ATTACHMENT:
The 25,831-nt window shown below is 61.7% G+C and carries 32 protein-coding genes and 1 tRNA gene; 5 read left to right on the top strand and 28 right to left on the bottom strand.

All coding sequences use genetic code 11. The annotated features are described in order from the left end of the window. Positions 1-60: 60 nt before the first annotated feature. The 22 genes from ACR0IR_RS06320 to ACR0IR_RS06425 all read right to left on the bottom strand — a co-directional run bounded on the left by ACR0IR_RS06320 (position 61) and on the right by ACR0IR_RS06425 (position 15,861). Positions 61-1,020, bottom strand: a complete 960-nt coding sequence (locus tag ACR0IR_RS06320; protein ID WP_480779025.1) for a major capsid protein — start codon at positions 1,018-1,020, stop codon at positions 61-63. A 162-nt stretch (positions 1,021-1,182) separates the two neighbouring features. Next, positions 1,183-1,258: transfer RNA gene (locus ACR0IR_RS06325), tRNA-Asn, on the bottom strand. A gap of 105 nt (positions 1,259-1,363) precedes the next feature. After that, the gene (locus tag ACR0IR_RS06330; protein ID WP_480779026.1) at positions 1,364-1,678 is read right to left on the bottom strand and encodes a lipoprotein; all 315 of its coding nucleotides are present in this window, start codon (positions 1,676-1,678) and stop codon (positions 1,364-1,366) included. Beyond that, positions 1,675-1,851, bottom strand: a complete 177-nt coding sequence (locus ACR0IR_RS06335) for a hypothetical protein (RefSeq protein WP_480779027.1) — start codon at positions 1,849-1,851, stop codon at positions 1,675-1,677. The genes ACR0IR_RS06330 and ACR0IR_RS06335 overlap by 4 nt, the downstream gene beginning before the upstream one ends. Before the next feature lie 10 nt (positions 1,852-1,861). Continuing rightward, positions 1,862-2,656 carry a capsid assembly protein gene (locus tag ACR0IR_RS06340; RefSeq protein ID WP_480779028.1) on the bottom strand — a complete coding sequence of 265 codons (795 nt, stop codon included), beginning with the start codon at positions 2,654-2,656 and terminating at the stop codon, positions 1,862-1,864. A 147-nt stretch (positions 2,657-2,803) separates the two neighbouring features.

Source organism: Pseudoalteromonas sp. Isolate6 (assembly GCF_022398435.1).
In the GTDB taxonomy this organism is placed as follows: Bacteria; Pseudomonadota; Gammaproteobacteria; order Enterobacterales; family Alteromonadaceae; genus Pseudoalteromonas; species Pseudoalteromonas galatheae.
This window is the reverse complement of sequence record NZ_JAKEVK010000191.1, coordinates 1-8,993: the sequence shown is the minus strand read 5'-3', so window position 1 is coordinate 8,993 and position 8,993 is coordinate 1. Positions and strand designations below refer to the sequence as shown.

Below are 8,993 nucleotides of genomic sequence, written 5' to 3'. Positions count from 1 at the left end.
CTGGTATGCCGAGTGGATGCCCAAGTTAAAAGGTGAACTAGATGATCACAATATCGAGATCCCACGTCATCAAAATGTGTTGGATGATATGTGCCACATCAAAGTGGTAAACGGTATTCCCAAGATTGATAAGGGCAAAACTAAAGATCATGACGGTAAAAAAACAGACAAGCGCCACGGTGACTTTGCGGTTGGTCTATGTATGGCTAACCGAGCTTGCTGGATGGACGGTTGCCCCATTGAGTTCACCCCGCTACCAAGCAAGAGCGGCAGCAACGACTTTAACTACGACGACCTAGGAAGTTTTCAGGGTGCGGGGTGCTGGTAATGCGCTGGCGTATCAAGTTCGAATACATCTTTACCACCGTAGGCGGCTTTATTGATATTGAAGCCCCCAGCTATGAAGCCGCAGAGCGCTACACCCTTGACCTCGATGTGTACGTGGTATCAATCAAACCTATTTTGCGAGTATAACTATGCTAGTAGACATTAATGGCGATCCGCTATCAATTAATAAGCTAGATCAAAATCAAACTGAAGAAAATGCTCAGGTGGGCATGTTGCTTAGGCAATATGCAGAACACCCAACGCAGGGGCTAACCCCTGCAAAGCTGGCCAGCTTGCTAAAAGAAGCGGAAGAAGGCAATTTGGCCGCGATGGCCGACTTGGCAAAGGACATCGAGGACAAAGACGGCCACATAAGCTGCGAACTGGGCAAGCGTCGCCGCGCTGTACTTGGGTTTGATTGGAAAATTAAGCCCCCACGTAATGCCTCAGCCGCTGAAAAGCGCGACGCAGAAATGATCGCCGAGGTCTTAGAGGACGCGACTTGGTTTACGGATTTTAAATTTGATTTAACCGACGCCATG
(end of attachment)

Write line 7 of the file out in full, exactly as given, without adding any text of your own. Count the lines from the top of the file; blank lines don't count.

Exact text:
CTGGTATGCCGAGTGGATGCCCAAGTTAAAAGGTGAACTAGATGATCACAATATCGAGATCCCACGTCATCAAAATGTGTTGGATGATATGTGCCACATCAAAGTGGTAAACGGTATTCCCAAGATTGATAAGGGCAAAACTAAAGATCATGACGGTAAAAAAACAGACAAGCGCCACGGTGACTTTGCGGTTGGTCTATGTATGGCTAACCGAGCTTGCTGGATGGACGGTTGCCCCATTGAGTTCACCCCGCTACCAAGCAAGAGCGGCAGCAACGACTTTAACTACGACGACCTAGGAAGTTTTCAGGGTGCGGGGTGCTGGTAATGCGCTGGCGTATCAAGTTCGAATACATCTTTACCACCGTAGGCGGCTTTATTGATATTGAAGCCCCCAGCTATGAAGCCGCAGAGCGCTACACCCTTGACCTCGATGTGTACGTGGTATCAATCAAACCTATTTTGCGAGTATAACTATGCTAGTAGACATTAATGGCGATCCGCTATCAATTAATAAGCTAGATCAAAATCAAACTGAAGAAAATGCTCAGGTGGGCATGTTGCTTAGGCAATATGCAGAACACCCAACGCAGGGGCTAACCCCTGCAAAGCTGGCCAGCTTGCTAAAAGAAGCGGAAGAAGGCAATTTGGCCGCGATGGCCGACTTGGCAAAGGACATCGAGGACAAAGACGGCCACATAAGCTGCGAACTGGGCAAGCGTCGCCGCGCTGTACTTGGGTTTGATTGGAAAATTAAGCCCCCACGTAATGCCTCAGCCGCTGAAAAGCGCGACGCAGAAATGATCGCCGAGGTCTTAGAGGACGCGACTTGGTTTACGGATTTTAAATTTGATTTAACCGACGCCATG